The North Haven Village Board last week scheduled a hearing on a not-yet-released proposal to limit rentals to one within any two-week period for its next meeting in Village Hall at 5:30 p.m. on Thursday, March 10.
Mayor Jeff Sander has talked for months of seeking better control of short-term, illegal rentals in the residential community by limiting all rentals to once every two weeks.
Rejecting calls for stricter rules, such as a minimum rental period or requiring landlords to live at the property, he has said the two-week restriction would cut down on the disruption caused by tenants frequently moving in and out of neighborhoods.
The village’s regulations currently impose no time limit on rentals. The rules only restrict them to single individuals and their families and require an “occupancy permit” for rentals between May 1 to September 30.
The village’s attorney, Scott Middleton, was not present and was still working on a draft of the proposal when the board gathered for its monthly meeting on Thursday, February 13, so details and the exact language of the proposal were not available then.
In a 3-0 vote at the session, the board agreed to submit a legal notice to The Sag Harbor Express advertising the hearing date. The notice will include the text of the proposal.
Mayor Sander and Trustees Dianne Skilbred and James Laspesa were present; Trustees James Davis and David Saskas were absent.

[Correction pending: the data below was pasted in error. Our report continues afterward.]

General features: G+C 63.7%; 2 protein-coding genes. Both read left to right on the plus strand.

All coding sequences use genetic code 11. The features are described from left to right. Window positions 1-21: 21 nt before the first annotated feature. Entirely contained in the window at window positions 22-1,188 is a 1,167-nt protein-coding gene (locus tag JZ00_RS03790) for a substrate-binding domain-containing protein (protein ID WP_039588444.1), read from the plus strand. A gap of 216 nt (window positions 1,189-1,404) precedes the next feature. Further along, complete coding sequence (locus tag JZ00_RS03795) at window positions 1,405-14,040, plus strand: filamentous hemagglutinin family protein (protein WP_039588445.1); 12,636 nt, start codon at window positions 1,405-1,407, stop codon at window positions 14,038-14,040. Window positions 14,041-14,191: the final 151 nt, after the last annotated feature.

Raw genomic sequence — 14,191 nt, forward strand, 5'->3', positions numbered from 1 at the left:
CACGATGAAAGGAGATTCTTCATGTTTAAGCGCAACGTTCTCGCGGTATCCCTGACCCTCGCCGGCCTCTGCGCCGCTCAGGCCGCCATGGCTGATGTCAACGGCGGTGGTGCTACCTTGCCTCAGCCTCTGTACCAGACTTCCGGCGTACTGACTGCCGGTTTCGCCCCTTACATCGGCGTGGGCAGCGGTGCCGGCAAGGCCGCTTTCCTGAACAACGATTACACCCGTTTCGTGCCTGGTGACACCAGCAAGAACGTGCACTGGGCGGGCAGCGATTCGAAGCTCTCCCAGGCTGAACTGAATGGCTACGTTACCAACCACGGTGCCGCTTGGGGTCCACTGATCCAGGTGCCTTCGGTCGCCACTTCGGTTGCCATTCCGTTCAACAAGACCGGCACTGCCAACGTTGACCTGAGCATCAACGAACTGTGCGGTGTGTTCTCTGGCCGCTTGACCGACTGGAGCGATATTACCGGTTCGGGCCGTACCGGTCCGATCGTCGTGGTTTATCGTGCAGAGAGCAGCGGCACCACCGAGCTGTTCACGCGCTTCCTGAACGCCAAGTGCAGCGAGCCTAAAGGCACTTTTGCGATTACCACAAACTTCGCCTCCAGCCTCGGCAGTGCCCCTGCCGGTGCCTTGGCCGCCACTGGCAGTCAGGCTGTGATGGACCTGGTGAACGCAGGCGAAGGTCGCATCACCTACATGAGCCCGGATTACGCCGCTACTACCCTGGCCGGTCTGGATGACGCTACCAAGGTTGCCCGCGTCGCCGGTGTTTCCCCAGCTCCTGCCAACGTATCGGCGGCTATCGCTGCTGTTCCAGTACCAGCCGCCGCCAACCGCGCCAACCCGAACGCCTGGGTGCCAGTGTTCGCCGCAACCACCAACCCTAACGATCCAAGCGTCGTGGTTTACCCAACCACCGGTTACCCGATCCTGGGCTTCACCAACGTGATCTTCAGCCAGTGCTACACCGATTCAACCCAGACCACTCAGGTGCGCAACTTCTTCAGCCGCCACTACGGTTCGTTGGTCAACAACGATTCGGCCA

It has been common knowledge that there have been a number of rentals in North Haven for events and other short-term purposes besides single-family use, and that many rentals occur with no permits.
At the January meeting of the board, resident Meg Farrell noted that Larry Baum, a director of the private North Haven Manor Association, where she lives, lists a waterfront property he owns on Mashomack Drive for rent on the Airbnb website but has no permit on file for it.
Mayor Sander told her — as he has at previous meetings — that the village was working on establishing mechanisms for enforcing its codes, including possibly hiring a code enforcement officer. He mentioned that concept again on February 13 when the discussion turned to drafting the coming fiscal year’s budget.
Two important items that will require funding decisions during the budget process, Clerk-Treasurer Eileen Tuohy noted, are the costs of hiring a code enforcement officer and the cost of continuing a 4-poster program to kill ticks on deer.
Under state law, the budget must be presented to the public at a hearing by April 15 and adopted by May 1, Ms. Tuohy reported, promising to work with Deputy Clerk Ed Deyermond to submit a draft budget to the board by March 10. The board agreed to meet at noon the same day, March 10, for a work session to review the proposal, at which time the board should be able to set a public hearing on it for April 14.
Mr. Sander has said he would like to see the village add a code enforcement officer to its staff in order to issue summonses for violations and to handle enforcement cases, which would be processed in the Southampton Town Justice Court.